Michigan Governor Gretchen Whitmer met via Zoom with members of the Bahá’í community on March 9, in response to a letter she received from Paul Harrison of Ann Arbor. After consulting with the Ann Arbor Spiritual Assembly, Paul had asked for an appointment to present her with a certificate of appreciation for the work she has been doing for justice and equity in the state. The governor wanted to meet with Baháí’s before setting up a meeting to receive the certificate.
At the meeting, the Governor was praised for her unwavering commitment to justice, equity, inclusion and the welfare of all residents of the state. It was stressed that Bahá’ís are on a mission to promote the oneness of humanity and the elimination of prejudices of all kinds, and that they view the diversity of our world and within the state as an asset. “’The well-being of mankind, its peace and security, are unattainable unless and until its unity is firmly established,’” is among many passages from the Bahá’í Writings that inspire Bahá’ís to translate ideals into action.The people whom the Governor met are all involved in programs dedicated to racial justice and unity.
Among the Bahá’í visitors who met with the governor were Bonnie Billups and Dr. Richard and Dr. June Thomas from Ann Arbor. Bonnie Billups is the executive director of the Peace Neighborhood Center in Ann Arbor, Michigan. Long-time and dedicated residents of the state, Dr. Richard Thomas and Dr. June Thomas are respected professors, writers, international speakers and community members who have committed their entire adult lives to championing racial justice and unity. Their contributions are of inestimable value. They are treasured for their valuable services to the community. Their oral history can be found at Race Unity in America: An Oral History.
The Governor learned about the Multi-Racial Unity Living Experience MRULE—an innovative learning program at Michigan State University dedicated to uniting students across differences to develop genuine relationships, build community, and promote student success. Co-founded by Dr. Richard Thomas and Jeanne Gazel over 25 years ago, this program continues today with the support of individuals like Meghan McCullough and Tiffany Toriumi.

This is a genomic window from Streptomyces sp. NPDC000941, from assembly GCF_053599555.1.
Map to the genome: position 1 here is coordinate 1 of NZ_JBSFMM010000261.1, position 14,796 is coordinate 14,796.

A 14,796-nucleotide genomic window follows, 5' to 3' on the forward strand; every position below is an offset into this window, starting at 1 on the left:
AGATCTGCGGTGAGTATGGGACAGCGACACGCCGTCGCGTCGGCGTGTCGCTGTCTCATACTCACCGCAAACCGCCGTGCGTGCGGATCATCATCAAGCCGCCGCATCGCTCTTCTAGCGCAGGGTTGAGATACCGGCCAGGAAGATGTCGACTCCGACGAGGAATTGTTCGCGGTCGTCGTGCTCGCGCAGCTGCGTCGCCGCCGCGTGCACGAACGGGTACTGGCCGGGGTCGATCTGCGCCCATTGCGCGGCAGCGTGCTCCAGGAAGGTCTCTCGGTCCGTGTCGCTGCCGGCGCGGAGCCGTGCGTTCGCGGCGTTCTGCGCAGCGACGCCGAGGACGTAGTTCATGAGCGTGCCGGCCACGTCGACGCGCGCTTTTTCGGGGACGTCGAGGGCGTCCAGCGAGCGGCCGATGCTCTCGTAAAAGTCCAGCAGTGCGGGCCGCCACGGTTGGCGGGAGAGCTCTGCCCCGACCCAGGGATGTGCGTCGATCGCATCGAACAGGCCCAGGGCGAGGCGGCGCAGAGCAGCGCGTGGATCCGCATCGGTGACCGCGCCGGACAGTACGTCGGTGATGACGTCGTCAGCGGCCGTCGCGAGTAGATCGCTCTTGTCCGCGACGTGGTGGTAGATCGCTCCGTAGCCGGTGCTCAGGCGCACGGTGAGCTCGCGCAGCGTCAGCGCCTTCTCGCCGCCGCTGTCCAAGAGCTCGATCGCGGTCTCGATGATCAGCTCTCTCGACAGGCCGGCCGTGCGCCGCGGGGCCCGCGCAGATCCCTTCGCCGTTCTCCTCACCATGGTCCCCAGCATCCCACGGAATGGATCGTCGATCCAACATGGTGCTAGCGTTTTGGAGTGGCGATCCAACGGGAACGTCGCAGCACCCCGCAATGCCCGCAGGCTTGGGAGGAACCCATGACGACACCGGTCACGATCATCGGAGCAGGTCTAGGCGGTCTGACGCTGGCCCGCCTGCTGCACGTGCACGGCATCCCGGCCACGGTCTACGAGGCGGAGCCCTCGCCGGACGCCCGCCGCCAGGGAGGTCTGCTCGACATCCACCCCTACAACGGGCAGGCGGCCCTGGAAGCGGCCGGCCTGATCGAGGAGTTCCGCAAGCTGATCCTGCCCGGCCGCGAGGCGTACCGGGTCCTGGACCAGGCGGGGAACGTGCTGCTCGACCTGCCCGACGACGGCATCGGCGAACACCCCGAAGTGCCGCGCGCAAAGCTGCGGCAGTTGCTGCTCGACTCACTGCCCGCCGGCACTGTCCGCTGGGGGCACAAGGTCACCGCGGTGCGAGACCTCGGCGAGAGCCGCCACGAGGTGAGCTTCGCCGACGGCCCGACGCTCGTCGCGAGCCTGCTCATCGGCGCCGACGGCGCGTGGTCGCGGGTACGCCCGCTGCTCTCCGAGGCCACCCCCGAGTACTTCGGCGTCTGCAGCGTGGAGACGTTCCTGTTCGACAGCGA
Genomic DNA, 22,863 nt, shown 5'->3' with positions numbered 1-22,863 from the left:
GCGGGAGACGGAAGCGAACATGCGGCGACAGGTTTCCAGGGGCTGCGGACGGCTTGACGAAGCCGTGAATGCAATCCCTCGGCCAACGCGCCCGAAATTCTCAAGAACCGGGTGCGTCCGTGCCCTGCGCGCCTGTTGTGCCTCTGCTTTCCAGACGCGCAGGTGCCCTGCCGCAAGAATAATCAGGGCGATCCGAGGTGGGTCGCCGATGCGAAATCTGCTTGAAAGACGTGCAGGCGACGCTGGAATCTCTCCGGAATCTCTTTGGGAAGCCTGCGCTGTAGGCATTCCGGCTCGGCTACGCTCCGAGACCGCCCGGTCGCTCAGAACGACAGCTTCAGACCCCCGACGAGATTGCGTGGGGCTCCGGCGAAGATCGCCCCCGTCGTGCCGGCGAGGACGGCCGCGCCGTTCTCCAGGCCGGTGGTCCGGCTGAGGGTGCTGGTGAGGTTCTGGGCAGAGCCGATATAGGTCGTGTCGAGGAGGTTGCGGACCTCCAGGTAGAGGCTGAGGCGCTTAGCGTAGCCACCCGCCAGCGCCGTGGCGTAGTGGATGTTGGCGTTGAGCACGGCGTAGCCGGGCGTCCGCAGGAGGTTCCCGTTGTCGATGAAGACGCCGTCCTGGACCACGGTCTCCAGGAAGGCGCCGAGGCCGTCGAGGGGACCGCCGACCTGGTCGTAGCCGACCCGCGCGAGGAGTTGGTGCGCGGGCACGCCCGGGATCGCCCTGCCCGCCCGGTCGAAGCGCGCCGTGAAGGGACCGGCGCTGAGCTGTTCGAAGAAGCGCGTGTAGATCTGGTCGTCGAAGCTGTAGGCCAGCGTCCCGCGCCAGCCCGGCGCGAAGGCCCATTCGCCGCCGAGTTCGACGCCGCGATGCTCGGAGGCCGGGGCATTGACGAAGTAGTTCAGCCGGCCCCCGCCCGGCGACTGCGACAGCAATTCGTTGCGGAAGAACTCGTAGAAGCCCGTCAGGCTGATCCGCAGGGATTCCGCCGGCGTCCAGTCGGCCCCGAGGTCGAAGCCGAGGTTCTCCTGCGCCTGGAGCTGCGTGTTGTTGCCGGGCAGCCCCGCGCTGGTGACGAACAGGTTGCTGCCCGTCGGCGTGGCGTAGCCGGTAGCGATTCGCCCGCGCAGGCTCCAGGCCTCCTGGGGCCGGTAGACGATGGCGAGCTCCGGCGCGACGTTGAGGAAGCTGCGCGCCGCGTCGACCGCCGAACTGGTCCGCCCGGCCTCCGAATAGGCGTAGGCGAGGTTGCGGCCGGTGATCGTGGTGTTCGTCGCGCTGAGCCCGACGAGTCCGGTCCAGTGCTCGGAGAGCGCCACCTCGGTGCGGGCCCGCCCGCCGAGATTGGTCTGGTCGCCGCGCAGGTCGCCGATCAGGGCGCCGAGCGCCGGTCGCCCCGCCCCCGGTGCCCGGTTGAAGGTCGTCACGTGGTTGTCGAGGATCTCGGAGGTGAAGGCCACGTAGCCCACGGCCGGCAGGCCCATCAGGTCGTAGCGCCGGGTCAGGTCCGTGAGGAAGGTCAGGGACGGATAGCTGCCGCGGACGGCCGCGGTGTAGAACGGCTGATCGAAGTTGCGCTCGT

The group also included Kim and David Douglas, from Wyoming, Michigan, who shared their own commitment to race unity, After retiring from careers in education, the couple continue to utilize their professional skills to facilitate community dialogue at the local and regional levels on healing from the cancer ravaging our nation – racism. These dialogues are raising awareness and leading to concrete action, such as changing social patterns and policies in their area.
John and Anisa Everett, Justin Duhimbaze and Nadia Iradukunda shared their experience serving together in a diverse and immigrant-populated neighborhood in Southeast Grand Rapids. The focus of their efforts in building community is the spiritual and material empowerment of children, junior youth and youth. Study and service are combined to enable community members to evaluate both the destructive and constructive forces of the day and to align with themselves with constructive forces for the betterment of the community. John Everett became a realtor to deal with the housing crisis among African immigrants. His aim is to serve African community members and African Americans to reduce the complexity around purchasing a home for the first time. He has helped more than a dozen families in the neighborhood become first-time home buyers. The Bahá’í approach to community building is described on the website Community Building: Love in Action.
Cam Herth and Mia Taufa briefly explained their services in Flint, Michigan. They work in community building in complementary ways. They work with community members who desire to become protagonists of their own lives by taking charge of their spiritual and material destinies. Community members experience the value of arising to serve and meeting the needs determined and articulated by their own community, rather than having plans imposed from the outside. Cam is the director of Louhelen Bahá’í Center for Learning (http://www.louhelen.org) just outside of Flint.
Finally, the Governor had the opportunity to meet Hermione Pickens and David Henderson, who founded the Race Amity Forum Detroit Metro more than 20 years ago. Their forum was honored recently with a talk given by Lieutenant Governor Garlin Gilchrist.
The meeting concluded with the Governor thanking the Bahá’ís for their efforts and encouraging all Faith communities to support the COVID-19 vaccination efforts among African Americans.
To gain a broader vision of how Bahá’ís are working for race unity at the national and international levels to these websites: Race Unity in America: An Oral History, Race Unity Action Resources or Combatting Racism: A statement from the Baha’i International Community.